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Tender greens such as arugula, baby spinach and lettuce can last up to a week in the fridge when stored properly, while hardy leafy greens like kale, cabbage and chard can last a bit longer than that – when stored properly. Knowing how to store leafy greens in the fridge longer is key.
Clinical nutritionist and author Cathy Serif is a self-proclaimed expert on greens.
“I buy them fresh every couple of days,” she says. “My favorite are baby spinach and spring mix. I’m constantly at the market; I should own stock in grocery stores!”
Often, only a few days after you bring home leafy greens, they become slimy, wilted and inedible. It’s enough to swear them off for good – but don’t give up yet. These tips will keep them fresh longer.
Store Leafy Greens Separately
It’s easy to come home from a grocery trip and toss your produce into your fridge without a second thought, but take heed of where you put your leafy greens. They’re sensitive to fruits that release ethylene gas (known as the ripening hormone).
Below is a list of ethylene producers and ethylene sensitive foods to store on opposite ends of the fridge.
- Collard greens
- Baby spinach
Avoid Washing Right Away
When you get home from the grocery, store your greens in the fridge. Only when you’re ready to eat or prepare the greens, put them in a colander and rinse thoroughly, plucking any already-wilted or damaged leaves.
“I know many people wash their greens first,” says Seif. “but it is my experience working with greens frequently, especially for juicing, that they get slimy if washed before stored in containers.”
Afterwards, dry your greens by patting them down with a paper towel. Any lasting moisture will only expedite the wilting process.
“When you do wash leafy greens, don’t use soap!” Adds Serif. “Soap will leave a residue that isn’t safe to ingest.”
From there, you can choose one of the following storage methods to keep those greens fresher for longer.
The Bagging Method
One way to keep your greens fresh is to store them in an airtight container bag (we recommend Stasher’s reusable bags) with a paper towel folded inside. This will absorb any moisture that might accumulate to prevent early rotting.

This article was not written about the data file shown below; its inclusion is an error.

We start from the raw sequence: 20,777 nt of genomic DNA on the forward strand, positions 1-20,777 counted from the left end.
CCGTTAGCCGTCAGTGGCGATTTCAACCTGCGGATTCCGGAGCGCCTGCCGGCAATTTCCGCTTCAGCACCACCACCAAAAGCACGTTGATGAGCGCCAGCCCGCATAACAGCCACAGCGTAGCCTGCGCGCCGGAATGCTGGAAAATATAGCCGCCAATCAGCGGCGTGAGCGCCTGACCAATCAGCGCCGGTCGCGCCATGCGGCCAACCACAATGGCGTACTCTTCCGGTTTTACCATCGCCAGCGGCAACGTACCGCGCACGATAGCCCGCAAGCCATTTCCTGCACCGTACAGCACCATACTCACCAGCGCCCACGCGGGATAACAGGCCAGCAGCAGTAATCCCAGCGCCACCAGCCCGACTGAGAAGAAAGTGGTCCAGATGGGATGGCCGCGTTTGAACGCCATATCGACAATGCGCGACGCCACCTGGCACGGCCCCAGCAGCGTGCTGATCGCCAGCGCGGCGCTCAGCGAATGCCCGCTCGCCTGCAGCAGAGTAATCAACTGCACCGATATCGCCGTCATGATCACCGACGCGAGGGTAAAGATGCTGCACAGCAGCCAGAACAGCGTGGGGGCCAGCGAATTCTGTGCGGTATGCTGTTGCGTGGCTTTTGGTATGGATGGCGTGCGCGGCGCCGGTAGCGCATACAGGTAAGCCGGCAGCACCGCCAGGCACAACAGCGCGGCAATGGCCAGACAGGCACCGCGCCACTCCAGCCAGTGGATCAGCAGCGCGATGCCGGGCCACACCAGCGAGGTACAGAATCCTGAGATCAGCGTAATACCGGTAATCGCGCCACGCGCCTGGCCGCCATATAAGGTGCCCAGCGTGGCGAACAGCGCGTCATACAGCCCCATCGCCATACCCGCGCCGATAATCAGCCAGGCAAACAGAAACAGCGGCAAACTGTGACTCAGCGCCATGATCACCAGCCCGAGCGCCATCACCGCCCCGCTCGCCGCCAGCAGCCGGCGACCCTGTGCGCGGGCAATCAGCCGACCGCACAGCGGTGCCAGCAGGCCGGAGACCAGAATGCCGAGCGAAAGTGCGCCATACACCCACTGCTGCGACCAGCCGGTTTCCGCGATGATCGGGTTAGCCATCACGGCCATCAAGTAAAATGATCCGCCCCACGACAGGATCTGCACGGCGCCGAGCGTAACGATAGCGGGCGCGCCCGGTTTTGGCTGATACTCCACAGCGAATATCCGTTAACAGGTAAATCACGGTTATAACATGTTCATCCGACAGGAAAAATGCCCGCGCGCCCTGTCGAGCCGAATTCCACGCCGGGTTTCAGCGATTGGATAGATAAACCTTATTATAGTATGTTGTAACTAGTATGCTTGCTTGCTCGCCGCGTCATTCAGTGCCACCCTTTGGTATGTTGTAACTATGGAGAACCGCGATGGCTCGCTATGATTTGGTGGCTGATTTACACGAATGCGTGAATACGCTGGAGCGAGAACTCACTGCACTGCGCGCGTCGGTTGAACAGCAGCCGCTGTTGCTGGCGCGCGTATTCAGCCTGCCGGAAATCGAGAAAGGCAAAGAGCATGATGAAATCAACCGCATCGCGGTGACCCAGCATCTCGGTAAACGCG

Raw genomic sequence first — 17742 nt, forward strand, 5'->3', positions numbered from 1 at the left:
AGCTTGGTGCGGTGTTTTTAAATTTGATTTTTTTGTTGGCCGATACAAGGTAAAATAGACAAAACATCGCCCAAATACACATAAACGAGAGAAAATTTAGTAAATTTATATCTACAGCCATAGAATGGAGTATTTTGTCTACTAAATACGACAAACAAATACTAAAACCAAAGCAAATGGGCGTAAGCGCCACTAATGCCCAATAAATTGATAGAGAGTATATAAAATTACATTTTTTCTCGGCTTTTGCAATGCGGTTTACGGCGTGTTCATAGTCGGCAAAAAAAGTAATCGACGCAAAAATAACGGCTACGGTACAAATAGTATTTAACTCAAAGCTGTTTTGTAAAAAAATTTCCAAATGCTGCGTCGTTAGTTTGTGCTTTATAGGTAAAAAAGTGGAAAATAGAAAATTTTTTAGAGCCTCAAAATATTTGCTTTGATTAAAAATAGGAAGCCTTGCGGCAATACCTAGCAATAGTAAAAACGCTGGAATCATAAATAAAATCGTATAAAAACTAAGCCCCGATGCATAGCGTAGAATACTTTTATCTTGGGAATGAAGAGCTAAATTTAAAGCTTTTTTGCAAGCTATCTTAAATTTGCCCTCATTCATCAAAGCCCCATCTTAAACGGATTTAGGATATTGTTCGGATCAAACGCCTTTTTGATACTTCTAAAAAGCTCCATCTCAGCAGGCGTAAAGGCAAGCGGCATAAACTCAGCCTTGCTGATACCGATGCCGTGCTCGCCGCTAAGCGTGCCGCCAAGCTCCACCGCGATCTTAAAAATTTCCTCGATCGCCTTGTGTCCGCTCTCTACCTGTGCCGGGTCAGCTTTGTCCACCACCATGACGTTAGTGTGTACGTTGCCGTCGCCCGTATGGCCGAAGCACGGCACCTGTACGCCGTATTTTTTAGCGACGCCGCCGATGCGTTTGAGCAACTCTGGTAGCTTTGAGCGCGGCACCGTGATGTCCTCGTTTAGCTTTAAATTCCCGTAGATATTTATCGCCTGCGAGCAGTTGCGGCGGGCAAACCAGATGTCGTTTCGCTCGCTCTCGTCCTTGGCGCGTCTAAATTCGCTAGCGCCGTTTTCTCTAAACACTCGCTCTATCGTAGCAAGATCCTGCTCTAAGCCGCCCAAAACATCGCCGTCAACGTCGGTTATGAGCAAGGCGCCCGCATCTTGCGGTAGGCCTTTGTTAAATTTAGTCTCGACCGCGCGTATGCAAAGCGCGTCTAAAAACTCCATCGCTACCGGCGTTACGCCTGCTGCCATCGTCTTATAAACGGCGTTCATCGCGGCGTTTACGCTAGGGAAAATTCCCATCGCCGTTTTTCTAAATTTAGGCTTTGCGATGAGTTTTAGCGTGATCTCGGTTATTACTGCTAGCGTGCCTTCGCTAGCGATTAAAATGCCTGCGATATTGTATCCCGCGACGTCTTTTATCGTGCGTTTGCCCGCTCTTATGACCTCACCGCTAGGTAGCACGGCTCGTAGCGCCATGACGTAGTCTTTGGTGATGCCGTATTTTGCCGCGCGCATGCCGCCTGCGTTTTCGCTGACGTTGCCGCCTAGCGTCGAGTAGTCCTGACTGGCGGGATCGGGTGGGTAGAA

If you’re transferring your greens into an airtight container, stretch the paper towel across the top before securing the lid.
Freeze for Later
To keep your leafy greens fresh in the freezer, you first need to blanch them.
Blanching is easy: Toss your greens into a pot of boiling water (in small batches) and let sit for two minutes. For spinach specifically, let boil for 90 seconds. Note: Start the timer when the water begins boiling again after dropping the greens in.
Afterwards, take your greens out and cool them in a bowl of ice or ice water for the same amount of time they were boiling. Drain, dry and freeze in airtight freezer bags or containers. Your greens should then stay fresh for 8-12 months.
On the Counter
Some leafy greens like kale, chard and beet tops can be stored on your kitchen counter in a glass of water, much like a bouquet of flowers. Make sure to trim the ends before setting them in a glass of cold water and spritz daily.
“As far as fresh herbs, I keep them stored in the fridge, in a mason jar (lid off) with the stems in water to increase their lifespan,” Serif says. “Or with herbs such as basil, I’ll buy the plant and pluck the leaves as needed. This is the freshest way possible to eat basil, or other herbs as well!”
Buy Less More Often
In the United States, food waste is approximately 30-40 percent of the food supply. 28 percent of that is produce being tossed by consumers at home. One lifestyle alteration you can make to combat this is purchasing your fresh produce more often in lesser quantities.
“For me, buying my veggies and leafy greens in small batches is the freshest way to go,” Serif says. “So everything holds up well because it’s only around for a couple of days at most.”